Roger Dale Craig v. State of Mississippi – aggravated assault – Craig was convicted of manslaughter in the death of David Smith. He was also convicted of attempted aggravated assault, carrying a concealed weapon. Craid and Smith had a history of conflict. Craig shot Smith inside a convenience store in Quitman County and killed him. The bullet landed near another man. The attempted aggravated assault was based on the bullet’s landing near the bystander. On appeal, Craig challenges the sufficiency of the evidence on this charge and the COA agrees with Craig and vacates the aggravated assault conviction.
In the case at hand, only one shot was fired, and Autman was in the restaurant, a different area of the building than Smith and Craig. Further, when asked if he was in the line of fire, Autman could not answer in the affirmative. Autman also noted that his diving to the floor caused him to be closer to where the bullet landed than where he was standing before the shot was fired. Craig testified that he had neither any intent to harm Autman nor any knowledge that Autman was even in the building. Further, no evidence was put forth at trial that Autman had any fear of being harmed when the shot was fired.
Mary J. Archer v. Mitchell J. Creel – legal malpractice – Mary Archer hired Mitchel Creel to represent her brother with his post-conviction proceedings, including appearing at his sentencing hearing and filing his posttrial motions. She paid him $10,000. With teh assistance of another attorney, Creel filed a motion for new trial and a judgment notwithstanding the verdict. A few months later, Archer fired Creel. She then filed a bar complaint which was dismissed. Four years after hiring Creel, she filed a lawsuit for fraud, breach of contract and legal malpractice. The trial court granted summary judgment to Creel based on the statute of limitations. The COA affirms.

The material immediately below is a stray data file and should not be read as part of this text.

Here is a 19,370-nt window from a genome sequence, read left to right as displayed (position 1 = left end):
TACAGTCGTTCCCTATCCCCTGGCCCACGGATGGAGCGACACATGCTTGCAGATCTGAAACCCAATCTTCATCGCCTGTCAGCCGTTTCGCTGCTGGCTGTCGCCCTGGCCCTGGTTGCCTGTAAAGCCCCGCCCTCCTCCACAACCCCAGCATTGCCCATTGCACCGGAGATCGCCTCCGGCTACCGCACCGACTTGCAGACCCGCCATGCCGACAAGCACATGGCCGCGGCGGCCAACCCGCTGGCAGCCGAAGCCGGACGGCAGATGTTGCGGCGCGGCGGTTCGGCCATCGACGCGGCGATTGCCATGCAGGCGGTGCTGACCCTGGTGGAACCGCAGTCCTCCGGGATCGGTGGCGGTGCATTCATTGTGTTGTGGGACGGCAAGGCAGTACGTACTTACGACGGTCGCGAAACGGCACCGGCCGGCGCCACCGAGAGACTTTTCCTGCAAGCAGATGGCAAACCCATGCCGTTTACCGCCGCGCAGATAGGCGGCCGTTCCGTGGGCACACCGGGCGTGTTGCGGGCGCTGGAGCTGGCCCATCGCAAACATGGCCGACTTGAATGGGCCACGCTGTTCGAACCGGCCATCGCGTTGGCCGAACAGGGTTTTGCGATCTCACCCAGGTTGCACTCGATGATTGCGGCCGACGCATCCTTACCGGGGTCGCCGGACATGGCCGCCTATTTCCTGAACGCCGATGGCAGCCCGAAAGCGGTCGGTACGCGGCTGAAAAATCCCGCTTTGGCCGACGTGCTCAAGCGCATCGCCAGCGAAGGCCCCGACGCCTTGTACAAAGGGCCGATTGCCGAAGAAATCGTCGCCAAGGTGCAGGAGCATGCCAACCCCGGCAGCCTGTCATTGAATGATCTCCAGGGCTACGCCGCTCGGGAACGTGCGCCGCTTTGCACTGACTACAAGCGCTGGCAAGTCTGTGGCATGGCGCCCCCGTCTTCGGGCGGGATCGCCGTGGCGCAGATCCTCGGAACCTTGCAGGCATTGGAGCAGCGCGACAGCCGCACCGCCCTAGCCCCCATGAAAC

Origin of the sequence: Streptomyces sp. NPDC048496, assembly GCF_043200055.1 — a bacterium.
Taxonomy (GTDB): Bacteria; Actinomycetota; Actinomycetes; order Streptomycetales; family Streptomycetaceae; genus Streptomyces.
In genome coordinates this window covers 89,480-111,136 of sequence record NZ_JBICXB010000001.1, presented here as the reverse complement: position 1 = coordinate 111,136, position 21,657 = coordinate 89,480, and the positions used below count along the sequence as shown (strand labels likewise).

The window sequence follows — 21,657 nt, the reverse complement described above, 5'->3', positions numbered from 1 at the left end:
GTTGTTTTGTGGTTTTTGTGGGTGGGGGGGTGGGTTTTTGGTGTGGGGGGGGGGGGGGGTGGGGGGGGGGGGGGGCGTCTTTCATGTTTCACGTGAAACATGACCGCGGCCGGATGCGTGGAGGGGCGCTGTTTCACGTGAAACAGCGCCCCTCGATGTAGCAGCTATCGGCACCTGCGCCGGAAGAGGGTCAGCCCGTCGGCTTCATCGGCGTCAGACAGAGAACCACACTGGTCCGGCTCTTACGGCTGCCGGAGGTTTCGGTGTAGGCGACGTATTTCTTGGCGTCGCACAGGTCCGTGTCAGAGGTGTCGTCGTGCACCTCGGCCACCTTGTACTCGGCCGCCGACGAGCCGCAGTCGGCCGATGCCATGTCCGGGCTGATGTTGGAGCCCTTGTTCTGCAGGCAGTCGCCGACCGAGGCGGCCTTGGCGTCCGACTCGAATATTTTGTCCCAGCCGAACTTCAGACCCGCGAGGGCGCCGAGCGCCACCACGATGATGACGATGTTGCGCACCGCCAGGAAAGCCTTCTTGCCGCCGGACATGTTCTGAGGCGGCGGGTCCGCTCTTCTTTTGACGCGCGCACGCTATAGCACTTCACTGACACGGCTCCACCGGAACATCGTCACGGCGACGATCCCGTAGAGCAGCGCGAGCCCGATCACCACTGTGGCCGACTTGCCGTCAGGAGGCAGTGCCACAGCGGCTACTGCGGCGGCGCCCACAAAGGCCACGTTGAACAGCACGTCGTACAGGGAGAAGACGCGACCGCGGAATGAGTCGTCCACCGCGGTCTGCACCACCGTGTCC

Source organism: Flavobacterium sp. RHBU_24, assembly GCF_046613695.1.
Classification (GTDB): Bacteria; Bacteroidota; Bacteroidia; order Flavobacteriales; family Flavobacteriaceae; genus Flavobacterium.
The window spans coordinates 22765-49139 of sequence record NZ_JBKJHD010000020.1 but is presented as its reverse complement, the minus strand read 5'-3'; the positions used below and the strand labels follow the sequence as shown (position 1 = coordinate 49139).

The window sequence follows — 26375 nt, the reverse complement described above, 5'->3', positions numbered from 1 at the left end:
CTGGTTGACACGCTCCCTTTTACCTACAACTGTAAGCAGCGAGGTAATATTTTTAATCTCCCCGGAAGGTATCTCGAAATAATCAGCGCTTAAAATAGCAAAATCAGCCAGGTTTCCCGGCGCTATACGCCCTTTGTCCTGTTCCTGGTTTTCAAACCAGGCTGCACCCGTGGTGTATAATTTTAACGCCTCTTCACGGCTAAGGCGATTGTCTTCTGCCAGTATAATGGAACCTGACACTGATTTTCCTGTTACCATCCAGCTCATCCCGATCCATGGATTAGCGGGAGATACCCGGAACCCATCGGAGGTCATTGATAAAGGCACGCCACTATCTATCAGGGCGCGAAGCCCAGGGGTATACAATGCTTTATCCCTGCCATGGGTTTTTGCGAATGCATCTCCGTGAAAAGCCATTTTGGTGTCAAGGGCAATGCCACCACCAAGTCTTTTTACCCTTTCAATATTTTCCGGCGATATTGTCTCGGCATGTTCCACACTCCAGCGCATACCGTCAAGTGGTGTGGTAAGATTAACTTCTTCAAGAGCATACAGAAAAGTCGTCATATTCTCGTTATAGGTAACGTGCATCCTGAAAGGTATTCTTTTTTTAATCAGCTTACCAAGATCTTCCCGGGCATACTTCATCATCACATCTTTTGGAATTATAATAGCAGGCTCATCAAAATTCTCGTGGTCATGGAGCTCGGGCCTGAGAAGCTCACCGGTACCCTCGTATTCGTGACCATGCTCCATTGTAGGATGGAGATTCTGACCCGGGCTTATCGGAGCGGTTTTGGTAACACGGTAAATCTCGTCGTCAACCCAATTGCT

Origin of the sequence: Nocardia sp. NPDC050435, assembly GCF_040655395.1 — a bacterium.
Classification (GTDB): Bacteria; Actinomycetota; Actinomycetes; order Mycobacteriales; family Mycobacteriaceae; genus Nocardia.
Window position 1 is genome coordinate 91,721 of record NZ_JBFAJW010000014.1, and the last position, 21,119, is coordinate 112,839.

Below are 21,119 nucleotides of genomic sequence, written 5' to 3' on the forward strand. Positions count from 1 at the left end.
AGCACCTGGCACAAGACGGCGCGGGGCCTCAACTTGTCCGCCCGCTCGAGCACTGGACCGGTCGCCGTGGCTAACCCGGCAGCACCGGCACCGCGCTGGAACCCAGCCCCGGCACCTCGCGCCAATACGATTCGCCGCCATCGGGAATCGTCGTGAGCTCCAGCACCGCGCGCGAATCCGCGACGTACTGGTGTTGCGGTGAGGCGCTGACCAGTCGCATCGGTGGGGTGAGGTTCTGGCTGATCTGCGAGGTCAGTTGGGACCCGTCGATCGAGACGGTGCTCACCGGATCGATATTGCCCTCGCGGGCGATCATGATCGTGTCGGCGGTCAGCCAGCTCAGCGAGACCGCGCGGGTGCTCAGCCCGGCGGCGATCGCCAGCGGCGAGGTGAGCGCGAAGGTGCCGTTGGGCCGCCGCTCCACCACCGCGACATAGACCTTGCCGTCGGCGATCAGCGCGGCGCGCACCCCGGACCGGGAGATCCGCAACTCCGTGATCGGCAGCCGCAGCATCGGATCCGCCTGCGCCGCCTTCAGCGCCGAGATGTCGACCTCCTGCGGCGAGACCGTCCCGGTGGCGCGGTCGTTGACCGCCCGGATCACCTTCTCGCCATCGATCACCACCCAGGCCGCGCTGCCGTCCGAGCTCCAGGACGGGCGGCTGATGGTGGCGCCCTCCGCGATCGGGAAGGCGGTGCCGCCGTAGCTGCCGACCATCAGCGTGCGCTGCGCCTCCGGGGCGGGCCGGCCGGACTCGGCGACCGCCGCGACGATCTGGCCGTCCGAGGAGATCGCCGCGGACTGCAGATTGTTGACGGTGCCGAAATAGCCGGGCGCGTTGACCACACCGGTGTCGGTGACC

Ronald Wade Betts v. Belinda Moucha Betts – allegedly false 8.05 – Ronald and Belinda divorced in 2011 after a 31-year marriage. As part of the property-settlement agreement, Ronald agreed to pay Belinda $35,000 in $500 monthly payments. Belinda filed a complaint for citation of contempt of court in May 2013, claiming that Ronald had stopped making his $500 monthly payments. Ronald filed an answer to the third complaint for contempt and a counter-petition to set aside the final decree of divorce. Ronald argued that under Rule 60(b), the divorce decree should be set aside because Belinda made a false representation to the court by intentionally filing a substantially false Rule 8.05 financial statement. On November 1, 2010, Belinda and her sister received an undivided interest in 74.6 acres of land that previously belonged to her father and mother. Ronald contended fraud occurred when Belinda failed to list this land on her Rule 8.05 financial statement. At a hearing, Belinda’s former attorney testified that she did not list the 74.6 acres of land on her Rule 8.05 financial statement because the land did not belong to her. The land belonged to her mother, that her mother paid for the land, and that her father left the land for her mother when he died. The court found Ronald in contempt for his failure to pay $500 monthly to Belinda pursuant to the divorce decree. The court also found that though Ronald established that Belinda did not disclose the property on her original Rule 8.05 statement, he failed to prove that Belinda knew of her false representation because she did not consider the land her property. Ronald appeals. The COA affirms.
Pro se pcr appeals affirmed: